Dee Barnes Responds to Dr. Dre’s Apology

Dr. Dre’s ‘young and dumb’ rebuttal isn’t sitting well with a victim

Last week, Dr. Dre was riding on top of the world. The F. Gary Gray-directed N.W.A.biopic, Straight Outta Compton, inspired by and based on his, and his band of brothers’ usurp of the music industry and their changing of the mainstream Black, inner-city narrative, debuted at #1 at the box office, with weekend sales of over $50 million. Furthermore, his somewhat-surprise new album, Compton, was extremely well-received, and debuted at #2 on the Billboard charts with over 250,000 first-week units sold.

However, everything wasn’t all gravy for the Beats by Dre head honcho. The domestic abuse allegations that have hung over Dre since his Chronic/2001 days were re-highlighted during this current run, most notably, Dee Barnes, the journalist who claims she was black-balled from the industry after being physically assaulted by the rapper and producer. After an admission of guilt in the New York Times from Dre, Barnes responded with a story, published on Gawker.com, in which she detailed not only the horrific nature of her abuse, but why she feels Dre should not be excused because of a generic apology over 20 years later. An excerpt is below.
In 1999, eight years after the incident, Dr. Dre added insult to injury by producing and releasing the Eminem single “Guilty Conscience.” This song was no “fucking mistake.” Em’s rap brought up Dre’s violent past while accusing him of hypocrisy: “You gonna take advice from somebody who slapped Dee Barnes?” Eminem also rapped: “Mr. Dre, Mr. N.W.A., Mr. A.K. coming, Straight Outta Compton, y’all better make way. How in the fuck are you gonna tell this man not to be violent?”

Dr. Dre Issues An Apology To All The Women He Has Hurt

Dr. Dre has been on a winning streak. He’s on the top of the Forbes list, and the movie Straight Outta Compton reigned in the box office as well as the soundtrack which he produced. Which is no surprise that his troubled past is haunting him in the midst of all this success. The biopic omitted Dre’s alleged assaults on women including former journalist Dee Barnes, however, it is said that the assault was included in the original script.

Dr. Dre addressed the issue in the following statement released to the New York Times:

Twenty-five years ago I was a young man drinking too much and in over my head with no real structure in my life. However, none of this is an excuse for what I did. I’ve been married for 19 years and every day I’m working to be a better man for my family, seeking guidance along the way. I’m doing everything I can so I never resemble that man again. I apologize to the women I’ve hurt. I deeply regret what I did and know that it has forever impacted all of our lives.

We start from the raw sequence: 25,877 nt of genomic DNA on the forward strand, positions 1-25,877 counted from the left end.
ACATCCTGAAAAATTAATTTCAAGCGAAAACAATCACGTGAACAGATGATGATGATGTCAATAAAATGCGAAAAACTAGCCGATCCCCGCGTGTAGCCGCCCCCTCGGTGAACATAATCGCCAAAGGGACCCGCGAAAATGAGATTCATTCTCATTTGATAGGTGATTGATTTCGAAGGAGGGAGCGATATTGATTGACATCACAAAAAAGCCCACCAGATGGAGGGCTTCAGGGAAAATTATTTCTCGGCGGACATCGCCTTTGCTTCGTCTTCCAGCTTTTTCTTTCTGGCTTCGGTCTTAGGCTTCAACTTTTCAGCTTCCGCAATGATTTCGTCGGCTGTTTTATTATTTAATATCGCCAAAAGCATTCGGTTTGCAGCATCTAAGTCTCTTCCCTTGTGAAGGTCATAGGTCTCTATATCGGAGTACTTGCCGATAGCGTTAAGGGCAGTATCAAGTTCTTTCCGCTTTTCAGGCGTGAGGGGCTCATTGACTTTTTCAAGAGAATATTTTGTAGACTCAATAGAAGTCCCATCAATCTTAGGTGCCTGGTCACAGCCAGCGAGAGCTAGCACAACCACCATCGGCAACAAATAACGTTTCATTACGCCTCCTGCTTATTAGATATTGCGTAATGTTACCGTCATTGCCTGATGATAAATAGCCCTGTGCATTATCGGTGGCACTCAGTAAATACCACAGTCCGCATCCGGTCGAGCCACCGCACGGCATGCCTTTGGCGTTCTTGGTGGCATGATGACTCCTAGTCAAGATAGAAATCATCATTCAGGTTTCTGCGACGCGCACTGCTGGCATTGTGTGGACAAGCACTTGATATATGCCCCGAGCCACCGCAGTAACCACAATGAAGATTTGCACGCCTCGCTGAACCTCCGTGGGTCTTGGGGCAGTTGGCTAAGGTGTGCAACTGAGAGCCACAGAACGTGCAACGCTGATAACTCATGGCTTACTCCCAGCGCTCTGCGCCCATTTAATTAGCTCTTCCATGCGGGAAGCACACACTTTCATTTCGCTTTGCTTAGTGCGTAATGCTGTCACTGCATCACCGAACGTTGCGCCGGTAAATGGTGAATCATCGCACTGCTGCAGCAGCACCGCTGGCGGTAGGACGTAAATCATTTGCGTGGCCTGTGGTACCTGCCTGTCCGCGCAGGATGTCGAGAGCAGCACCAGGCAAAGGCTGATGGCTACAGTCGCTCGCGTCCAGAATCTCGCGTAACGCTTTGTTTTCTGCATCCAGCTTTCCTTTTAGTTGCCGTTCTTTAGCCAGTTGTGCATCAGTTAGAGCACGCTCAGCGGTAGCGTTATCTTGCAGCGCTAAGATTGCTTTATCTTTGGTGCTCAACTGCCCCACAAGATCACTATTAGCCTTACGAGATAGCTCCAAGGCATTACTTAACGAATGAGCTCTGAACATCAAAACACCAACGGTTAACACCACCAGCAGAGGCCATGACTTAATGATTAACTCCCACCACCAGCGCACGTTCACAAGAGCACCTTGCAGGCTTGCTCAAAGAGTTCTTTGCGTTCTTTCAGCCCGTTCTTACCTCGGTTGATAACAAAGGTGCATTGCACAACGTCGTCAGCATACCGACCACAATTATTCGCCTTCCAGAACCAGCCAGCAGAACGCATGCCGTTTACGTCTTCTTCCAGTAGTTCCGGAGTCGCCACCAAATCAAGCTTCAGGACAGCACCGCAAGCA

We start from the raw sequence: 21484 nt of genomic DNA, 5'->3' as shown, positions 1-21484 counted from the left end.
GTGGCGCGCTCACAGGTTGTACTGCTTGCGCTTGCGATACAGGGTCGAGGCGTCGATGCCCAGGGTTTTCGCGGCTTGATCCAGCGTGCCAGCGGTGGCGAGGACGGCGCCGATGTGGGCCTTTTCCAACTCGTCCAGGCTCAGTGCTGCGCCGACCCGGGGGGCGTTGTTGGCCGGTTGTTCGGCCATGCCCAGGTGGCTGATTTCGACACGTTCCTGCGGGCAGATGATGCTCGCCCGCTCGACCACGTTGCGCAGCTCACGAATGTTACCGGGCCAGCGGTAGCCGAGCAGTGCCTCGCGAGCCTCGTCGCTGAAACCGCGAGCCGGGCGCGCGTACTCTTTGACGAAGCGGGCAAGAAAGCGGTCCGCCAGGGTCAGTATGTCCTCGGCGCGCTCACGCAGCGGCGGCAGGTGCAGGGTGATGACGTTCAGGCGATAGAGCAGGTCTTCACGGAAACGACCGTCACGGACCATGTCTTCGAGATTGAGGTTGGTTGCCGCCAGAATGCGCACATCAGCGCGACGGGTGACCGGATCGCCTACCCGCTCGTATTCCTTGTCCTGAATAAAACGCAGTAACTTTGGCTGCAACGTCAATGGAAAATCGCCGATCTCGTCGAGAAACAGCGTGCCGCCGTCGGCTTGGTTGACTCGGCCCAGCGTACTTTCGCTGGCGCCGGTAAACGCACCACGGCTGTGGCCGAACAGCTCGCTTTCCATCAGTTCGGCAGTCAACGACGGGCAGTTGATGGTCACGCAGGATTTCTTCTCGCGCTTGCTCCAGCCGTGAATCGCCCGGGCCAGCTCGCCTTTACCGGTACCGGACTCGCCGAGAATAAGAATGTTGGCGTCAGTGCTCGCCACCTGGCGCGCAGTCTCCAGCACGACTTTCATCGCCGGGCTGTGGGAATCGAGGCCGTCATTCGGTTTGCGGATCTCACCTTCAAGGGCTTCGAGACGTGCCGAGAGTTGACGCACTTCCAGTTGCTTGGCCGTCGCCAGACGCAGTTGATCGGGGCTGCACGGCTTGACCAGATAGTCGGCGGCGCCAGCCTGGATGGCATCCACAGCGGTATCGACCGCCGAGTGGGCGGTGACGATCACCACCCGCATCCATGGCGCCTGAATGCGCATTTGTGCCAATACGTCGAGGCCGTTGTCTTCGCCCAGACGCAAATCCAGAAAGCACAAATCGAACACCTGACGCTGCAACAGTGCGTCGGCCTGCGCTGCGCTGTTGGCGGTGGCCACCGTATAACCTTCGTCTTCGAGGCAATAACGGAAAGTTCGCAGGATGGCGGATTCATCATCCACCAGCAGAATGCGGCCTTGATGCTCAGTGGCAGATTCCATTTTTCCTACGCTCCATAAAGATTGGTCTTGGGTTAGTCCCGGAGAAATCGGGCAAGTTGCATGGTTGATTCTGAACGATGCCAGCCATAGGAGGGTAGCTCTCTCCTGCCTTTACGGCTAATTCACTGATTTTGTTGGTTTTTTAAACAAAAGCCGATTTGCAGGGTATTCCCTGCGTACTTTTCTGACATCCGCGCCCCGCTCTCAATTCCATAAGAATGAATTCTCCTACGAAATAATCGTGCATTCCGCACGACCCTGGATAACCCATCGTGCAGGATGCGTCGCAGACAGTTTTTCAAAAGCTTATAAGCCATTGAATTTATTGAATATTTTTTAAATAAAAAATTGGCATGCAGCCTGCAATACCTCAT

He also addressed the issue in his Rolling Stone cover story with Ice Cube saying:

I made some fucking horrible mistakes in my life. I was young, fucking stupid. I would say all the allegations aren’t true—some of them are. Those are some of the things that I would like to take back. It was really fucked up. But I paid for those mistakes, and there’s no way in hell that I will ever make another mistake like that again.

Apple also decided to back up their consultant with the following statement:

Dre has apologized for the mistakes he’s made in the past and he’s said that he’s not the same person that he was 25 years ago. We believe his sincerity and after working with him for a year and a half, we have every reason to believe that he has changed

The women at the center of the allegations are hip-hop journalist Dee Barnes, Michel’le, an R&B singer and Dr. Dre’s former girlfriend, and Tairrie B, a onetime label mate, have all come together to tell their stories with the help of social media. Barnes argues that her coming out after the release of Straight Outta Compton isn’t opportunistic and the N.W.A members are the ones who brought up the past with the film.

The women have yet to respond to Dr. Dre’s apology. Stay tuned for any updates on this story.

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Read Dee Barnes’ Essay Addressing the Exclusion of her Assault from Straight Outta Compton

“The truth is too ugly for a general audience” – Dee Barnes on why she was left out of the Straight Outta Compton film. Continue reading Read Dee Barnes’ Essay Addressing the Exclusion of her Assault from Straight Outta Compton